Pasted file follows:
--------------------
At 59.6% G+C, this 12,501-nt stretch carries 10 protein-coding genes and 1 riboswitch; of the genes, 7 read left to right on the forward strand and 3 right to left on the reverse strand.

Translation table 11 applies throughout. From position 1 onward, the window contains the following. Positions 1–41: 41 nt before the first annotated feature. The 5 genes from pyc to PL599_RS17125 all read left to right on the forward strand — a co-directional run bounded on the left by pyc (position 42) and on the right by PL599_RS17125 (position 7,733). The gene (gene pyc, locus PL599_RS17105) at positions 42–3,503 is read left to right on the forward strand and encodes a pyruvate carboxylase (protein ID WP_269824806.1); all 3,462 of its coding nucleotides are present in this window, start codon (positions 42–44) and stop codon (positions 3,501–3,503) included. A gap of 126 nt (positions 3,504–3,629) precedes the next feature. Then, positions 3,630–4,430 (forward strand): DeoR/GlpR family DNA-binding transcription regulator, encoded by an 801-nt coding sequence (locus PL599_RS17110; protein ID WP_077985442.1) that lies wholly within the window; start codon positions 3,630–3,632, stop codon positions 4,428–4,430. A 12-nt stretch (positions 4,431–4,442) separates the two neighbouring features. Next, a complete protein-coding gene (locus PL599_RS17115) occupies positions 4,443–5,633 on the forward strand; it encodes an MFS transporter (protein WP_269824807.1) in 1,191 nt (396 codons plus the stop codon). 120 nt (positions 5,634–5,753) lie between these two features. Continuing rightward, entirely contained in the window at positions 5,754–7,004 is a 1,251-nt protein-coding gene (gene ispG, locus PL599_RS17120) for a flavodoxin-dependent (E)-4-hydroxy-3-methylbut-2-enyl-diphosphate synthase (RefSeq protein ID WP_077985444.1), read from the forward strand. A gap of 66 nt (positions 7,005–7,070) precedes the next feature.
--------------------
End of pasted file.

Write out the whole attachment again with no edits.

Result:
At 59.6% G+C, this 12,501-nt stretch carries 10 protein-coding genes and 1 riboswitch; of the genes, 7 read left to right on the forward strand and 3 right to left on the reverse strand.

Translation table 11 applies throughout. From position 1 onward, the window contains the following. Positions 1–41: 41 nt before the first annotated feature. The 5 genes from pyc to PL599_RS17125 all read left to right on the forward strand — a co-directional run bounded on the left by pyc (position 42) and on the right by PL599_RS17125 (position 7,733). The gene (gene pyc, locus PL599_RS17105) at positions 42–3,503 is read left to right on the forward strand and encodes a pyruvate carboxylase (protein ID WP_269824806.1); all 3,462 of its coding nucleotides are present in this window, start codon (positions 42–44) and stop codon (positions 3,501–3,503) included. A gap of 126 nt (positions 3,504–3,629) precedes the next feature. Then, positions 3,630–4,430 (forward strand): DeoR/GlpR family DNA-binding transcription regulator, encoded by an 801-nt coding sequence (locus PL599_RS17110; protein ID WP_077985442.1) that lies wholly within the window; start codon positions 3,630–3,632, stop codon positions 4,428–4,430. A 12-nt stretch (positions 4,431–4,442) separates the two neighbouring features. Next, a complete protein-coding gene (locus PL599_RS17115) occupies positions 4,443–5,633 on the forward strand; it encodes an MFS transporter (protein WP_269824807.1) in 1,191 nt (396 codons plus the stop codon). 120 nt (positions 5,634–5,753) lie between these two features. Continuing rightward, entirely contained in the window at positions 5,754–7,004 is a 1,251-nt protein-coding gene (gene ispG, locus PL599_RS17120) for a flavodoxin-dependent (E)-4-hydroxy-3-methylbut-2-enyl-diphosphate synthase (RefSeq protein ID WP_077985444.1), read from the forward strand. A gap of 66 nt (positions 7,005–7,070) precedes the next feature.